WPA2 Enterprise wireless networks

Posted on 2010-11-08
Last Modified: 2013-12-09

We have several offices around the globe, and in each one our wireless team are setting up wireless networks. All we know for the moment is that the wireless networks will use WPA2 Enterprise security.

I'm just reading up on the subject, and from what I understand -

i. WPA2 Enterprise means there is some sort of authentication server
ii. WPA2 Enterprise also means there is some encryption

However, I had some questions I was hoping someone could answer:

1. Regarding authentication server, is this the same as a RADIUS server, or are there different types of authentication servers?

2. Can the authentication server be tied into AD so that users can access the wireless network with their AD credentials?

3. Regarding the encryption, how does EAP fit it into this?:

4. Are there any recommended types of EAP to use (or not use)?

5. What is the best way to automatically set the wireless access settings for laptops and mobile devices?
Question by:Joe_Budden
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Accepted Solution

mrroonie earned 250 total points
ID: 34084766
1. you can use a radius server, YOUR server or external addresses -
2. yes, on the clients you need to configure the wifi network to 'use windows domain login information'
3. depends which version of EAP -
4. EAP-TLS is the newest technology, so probably most secure
5. not sure there will be a way to automatically set it up - we use WPA2 Enterprise using EAP-MSCHAPv2 which has only just been replaced with EAP-TLS but there is no way i could automate the process of designating the settings. you may be able to, but you'd need a scripting genuis, which unfortunately i am not

Assisted Solution

Cheever000 earned 250 total points
ID: 34085332
I'll add a bit to all this I have set this up a couple times.  I am assuming for argument sakes that you are using MS server and AD.

1.  You can use RADIUS, you need to create a policy for the specific media "wireless" connecting.

2. It can be based on AD group membership, and you can even allow the devices to authenticated ahead of the user so they are on the network before a user logs in.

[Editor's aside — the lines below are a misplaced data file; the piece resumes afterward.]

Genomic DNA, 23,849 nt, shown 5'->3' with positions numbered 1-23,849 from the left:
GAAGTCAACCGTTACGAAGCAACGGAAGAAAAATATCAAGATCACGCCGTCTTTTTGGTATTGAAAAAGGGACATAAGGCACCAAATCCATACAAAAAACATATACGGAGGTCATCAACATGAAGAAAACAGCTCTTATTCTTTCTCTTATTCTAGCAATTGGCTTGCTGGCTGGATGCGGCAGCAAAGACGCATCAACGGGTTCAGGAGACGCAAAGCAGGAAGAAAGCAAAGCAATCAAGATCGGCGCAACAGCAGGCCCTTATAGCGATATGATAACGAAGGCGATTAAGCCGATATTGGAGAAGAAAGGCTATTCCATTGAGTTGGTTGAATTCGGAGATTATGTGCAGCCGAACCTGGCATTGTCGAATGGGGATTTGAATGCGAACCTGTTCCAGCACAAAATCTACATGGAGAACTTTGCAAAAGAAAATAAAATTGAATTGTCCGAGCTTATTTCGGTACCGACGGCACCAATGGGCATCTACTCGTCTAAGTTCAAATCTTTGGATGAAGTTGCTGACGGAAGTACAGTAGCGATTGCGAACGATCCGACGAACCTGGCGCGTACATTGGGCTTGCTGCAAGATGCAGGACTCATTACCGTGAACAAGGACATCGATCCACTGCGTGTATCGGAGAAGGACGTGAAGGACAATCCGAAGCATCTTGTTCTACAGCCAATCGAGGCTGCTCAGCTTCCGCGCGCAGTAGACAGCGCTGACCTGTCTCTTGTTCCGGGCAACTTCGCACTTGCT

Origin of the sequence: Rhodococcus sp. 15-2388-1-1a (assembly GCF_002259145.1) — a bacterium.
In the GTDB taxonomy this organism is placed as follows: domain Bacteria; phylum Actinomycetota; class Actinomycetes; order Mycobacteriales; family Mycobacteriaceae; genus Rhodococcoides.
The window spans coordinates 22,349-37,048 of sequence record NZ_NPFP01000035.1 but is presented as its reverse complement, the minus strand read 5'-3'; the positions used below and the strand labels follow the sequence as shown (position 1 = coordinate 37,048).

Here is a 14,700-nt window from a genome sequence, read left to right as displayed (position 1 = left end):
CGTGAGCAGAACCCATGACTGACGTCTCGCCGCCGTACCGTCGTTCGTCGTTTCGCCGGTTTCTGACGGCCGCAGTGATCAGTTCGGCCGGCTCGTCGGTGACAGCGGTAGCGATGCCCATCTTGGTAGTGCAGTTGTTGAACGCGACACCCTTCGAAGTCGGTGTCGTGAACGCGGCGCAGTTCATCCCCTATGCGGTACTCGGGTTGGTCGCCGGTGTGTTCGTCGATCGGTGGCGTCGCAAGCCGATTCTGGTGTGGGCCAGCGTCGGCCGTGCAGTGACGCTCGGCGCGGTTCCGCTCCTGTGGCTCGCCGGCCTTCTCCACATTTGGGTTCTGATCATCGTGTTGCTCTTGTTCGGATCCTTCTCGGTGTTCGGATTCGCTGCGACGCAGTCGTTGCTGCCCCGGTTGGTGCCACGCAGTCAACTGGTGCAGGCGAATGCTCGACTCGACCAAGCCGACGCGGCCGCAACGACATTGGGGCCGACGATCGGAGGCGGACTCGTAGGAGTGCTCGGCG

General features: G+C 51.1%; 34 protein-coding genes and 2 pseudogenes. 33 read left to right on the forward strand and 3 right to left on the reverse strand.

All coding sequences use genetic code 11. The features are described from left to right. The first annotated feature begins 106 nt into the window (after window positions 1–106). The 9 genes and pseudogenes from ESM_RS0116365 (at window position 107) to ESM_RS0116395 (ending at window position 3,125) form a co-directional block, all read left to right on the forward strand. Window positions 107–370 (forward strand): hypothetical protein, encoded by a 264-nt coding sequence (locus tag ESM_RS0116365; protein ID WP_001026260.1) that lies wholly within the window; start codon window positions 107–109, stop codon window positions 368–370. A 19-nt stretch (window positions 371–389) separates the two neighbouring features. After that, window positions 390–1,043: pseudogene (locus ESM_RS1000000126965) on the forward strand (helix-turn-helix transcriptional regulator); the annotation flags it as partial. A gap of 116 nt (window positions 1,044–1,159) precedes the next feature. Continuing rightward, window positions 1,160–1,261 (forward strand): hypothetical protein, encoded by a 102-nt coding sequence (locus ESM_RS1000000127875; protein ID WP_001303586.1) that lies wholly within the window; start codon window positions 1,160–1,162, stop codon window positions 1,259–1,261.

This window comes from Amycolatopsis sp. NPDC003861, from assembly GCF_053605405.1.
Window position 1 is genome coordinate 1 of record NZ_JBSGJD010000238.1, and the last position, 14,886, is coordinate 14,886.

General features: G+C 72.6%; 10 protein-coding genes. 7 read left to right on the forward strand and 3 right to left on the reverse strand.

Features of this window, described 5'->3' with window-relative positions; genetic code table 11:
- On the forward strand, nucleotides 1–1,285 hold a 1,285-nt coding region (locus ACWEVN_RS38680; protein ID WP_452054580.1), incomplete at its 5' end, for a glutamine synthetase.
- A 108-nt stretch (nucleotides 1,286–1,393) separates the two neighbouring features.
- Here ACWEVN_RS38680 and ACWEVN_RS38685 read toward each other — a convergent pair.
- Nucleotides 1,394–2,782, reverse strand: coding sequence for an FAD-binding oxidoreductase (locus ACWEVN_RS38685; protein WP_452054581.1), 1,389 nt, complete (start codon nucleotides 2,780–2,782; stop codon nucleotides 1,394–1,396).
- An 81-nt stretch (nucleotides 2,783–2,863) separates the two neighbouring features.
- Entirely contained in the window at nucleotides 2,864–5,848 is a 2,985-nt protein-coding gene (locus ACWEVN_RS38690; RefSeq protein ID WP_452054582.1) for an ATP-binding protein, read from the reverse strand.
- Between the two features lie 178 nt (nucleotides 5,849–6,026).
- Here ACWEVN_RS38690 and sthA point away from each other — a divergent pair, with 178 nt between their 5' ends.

3.  Not much to add to this one.

4.  I think this set up uses PEAP on the microsoft side.

5.  You can set wireless settings in AD so the users will not have to touch anything, and this can be deployed through group policy settings.

Check this article out, it is a great place to get started when looking at this.


Author Comment

ID: 34087278
Thanks both. Great answers...

Just two follow up questions...

1. Am I correct in thinking that RADIUS is not necessarily AD specific? It's a protocol for authentication. I've seen many references to it, but not sure what the alternative to RADIUS is?

2. EAP is, again, an authentication mechanism? But EAP works with RADIUS, rather than instead of it?

To be honest I'm a little confused about how EAP and RADIUS interact. I always EAP was an encryption protocol, not an authentication one.
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Expert Comment

ID: 34087411
1.  Radius is a method of having something other then the device itself authenticate users, by checking some other system or database for user rights and permission.  It is not AD specific, and their are other implementations of RADIUS which is an industry standard.

2.  As for EAP, this is a method of protecting the key exchange and authentication process, while it is separate works in conjunction with the method chosen to protect the transaction.

Hope that clears it up a bit and my explanation isn't too confusing.

Author Comment

ID: 34087824
Ah RADIUS is one of the authenticatoin methods, and EAP is a method of securing the authentication method, you could say?

Which begs the question, is EAP a requirement in WPA2 Enterprise? I mean, I know it's preferable, but is it a must?
LVL 13

Expert Comment

ID: 34090966
RADIUS is one of the authenticatoin methods, and EAP is a method of securing the authentication method, you could say? <<correct, see here for full explanation -
Which begs the question, is EAP a requirement in WPA2 Enterprise? I mean, I know it's preferable, but is it a must? <<  it's the industry standard as it's the most secure (EAP-TLS) but it is not strictly necessary - you can use MSCHAPv2 with or without EAP

Author Comment

ID: 34096444
Thanks guys - and final question, out of curiousity, is it possible to use PAP and CHAP with WPA2 RADIUS too? Or just MSCHAP and EAP?
LVL 13

Expert Comment

ID: 34099898
i know you can use PAP with WPA2 RADIUS, but i've never tried it with CHAP. i *think* it's only MSCHAP but i may be wrong as i've never used CHAP

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